Thursday, April 7, 2011

Written on

On Jacqueline Lichtenberg’s ‘Dushau’ by Diane Dooley

I love my Kindle. Because it’s easy and relatively inexpensive to buy books and because of that very nice ‘sample chapter’ option, I find that my reading has become much more adventurous. I’m particularly enjoying the fact that I can try out some older books that I’m unlikely to stumble across in a bookstore. One such recent read was Jacqueline Lichtenberg’s ‘Dushau,’ the first in the Dushau trilogy, which also includes ‘Farfetch’ and ‘Outreach.’ There will be a few spoilers coming, so click away if you are allergic to them.


Dushau Jacqueline Lichtenberg


Published in 1985 ‘Dushau’ tells the story of Krinata, a human research scientist, who works with a species of beings called the Dushau. When Krinata’s Dushau colleagues are scapegoated and imprisoned as a political ploy by the Allegiancy’s Emperor, Krinata breaks ranks, busts them out and flees with them. Many adventures ensue as Jindigar, a Dushau prince, and Krinata dash about the universe rescuing Dushau and their allies from certain death and trying to find safe haven for the survivors.

It was a fun and engaging read. Being that it won the Romantic Times award for Science Fiction in 1985, I was curious to see how Lichtenberg handled this particular romance. The Dushau, though somewhat humanoid in their appearance (they walk upright, they have arms, legs, etc) are also much larger than humans, are blue, and covered in soft fur. Romances with aliens who are so similar to humans that the differences are imperceptible are all very well. Lichtenberg doesn’t go so easy on herself. The Dushau are almost immortal, as well as having telepathic powers, and have an ancient culture than no human has come close to understanding. I loved the detail that they are evolutionarily descended from carrion-eaters. Humans, as predators, simply cannot grasp their mindset. Fascinating stuff!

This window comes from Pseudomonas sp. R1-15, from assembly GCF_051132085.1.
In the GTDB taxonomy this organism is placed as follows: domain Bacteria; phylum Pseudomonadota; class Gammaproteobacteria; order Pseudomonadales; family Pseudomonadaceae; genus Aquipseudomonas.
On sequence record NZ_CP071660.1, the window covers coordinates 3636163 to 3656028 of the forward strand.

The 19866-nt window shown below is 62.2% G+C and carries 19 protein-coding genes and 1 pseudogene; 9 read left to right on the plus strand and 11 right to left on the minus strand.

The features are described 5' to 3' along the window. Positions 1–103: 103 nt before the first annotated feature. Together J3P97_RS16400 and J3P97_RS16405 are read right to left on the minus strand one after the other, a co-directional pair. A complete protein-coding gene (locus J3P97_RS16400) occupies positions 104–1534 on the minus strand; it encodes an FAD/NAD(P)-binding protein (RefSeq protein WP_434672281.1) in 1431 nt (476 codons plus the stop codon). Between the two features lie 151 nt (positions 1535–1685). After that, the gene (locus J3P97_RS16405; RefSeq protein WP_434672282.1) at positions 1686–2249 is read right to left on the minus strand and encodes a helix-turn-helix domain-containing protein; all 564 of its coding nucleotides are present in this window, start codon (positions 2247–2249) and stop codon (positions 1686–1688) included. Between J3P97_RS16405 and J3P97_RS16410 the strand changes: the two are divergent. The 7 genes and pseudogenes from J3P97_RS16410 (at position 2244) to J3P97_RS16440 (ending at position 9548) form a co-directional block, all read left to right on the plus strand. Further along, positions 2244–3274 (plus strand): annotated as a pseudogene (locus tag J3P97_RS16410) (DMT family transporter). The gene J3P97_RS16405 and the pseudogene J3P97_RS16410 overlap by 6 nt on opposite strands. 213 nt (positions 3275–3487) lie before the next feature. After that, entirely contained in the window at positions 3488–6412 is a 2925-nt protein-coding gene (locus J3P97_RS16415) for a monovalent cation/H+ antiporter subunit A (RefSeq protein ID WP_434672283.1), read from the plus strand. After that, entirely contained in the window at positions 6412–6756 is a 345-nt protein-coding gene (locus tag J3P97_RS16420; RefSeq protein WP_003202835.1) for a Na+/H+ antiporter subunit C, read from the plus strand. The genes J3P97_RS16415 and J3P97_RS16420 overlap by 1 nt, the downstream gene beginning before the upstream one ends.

I was also curious to see how this early science fiction romance compares to the more recent releases in this genre. There are differences, to be sure. Being that it’s a trilogy, Lichtenberg seems to have all the time in the world to develop the relationship between these two very different individuals. By the end of the first novel there is still no discernible love affair going on, but the growth of friendship, trust and mutual respect is lovely to behold. This couple has to work really hard to understand each other and the book can get kind of wordy in places as they struggle to do so.

In more recent science fiction romances, lust has usually reared its head by the end of the first chapter, if not the first page, if not the first sentence. Quite a difference. In ‘Dushau’ Krinata is horrified by the rumors that swirl after she is seen innocently leaving Jindegar’s cabin. It hasn’t even occurred to her that their relationship might be evolving into a love affair; she just knows she cares for him, admires him greatly and is prepared to die to save him and his species. I found the purity of their relationship, well...moving. I admired and respected them both. I hoped that, if not their relationship, then their friendship would survive and thrive, that they would both live long and be happy.

I’m looking forward to the rest of the story. And just look at these covers. Call me a geek, but I think they’re gorgeous. They have a definite sci fi appeal, promising adventure on a grand scale. I’m tempted to buy the trilogy in paperback just for the geeky pleasure of having them on my bookshelf, though they’re all available on Kindle. Yeah, I’m a bit of a collector.

Jacqueline Lichtenberg can be found all over the place. She’s one busy lady. She blogs regularly at Alien Romances, she’s on Facebook, and has a website. There is also a passionate discussion group of her Sime-Gen Universe on Facebook.

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Diane Dooley blogs about writing, stuff and nonsense and has a science fiction romance novella, Blue Galaxy, being released by Carina Press in May, 2011. Her alter-ego, Agent Z., is a regular contributor to The Galaxy Express.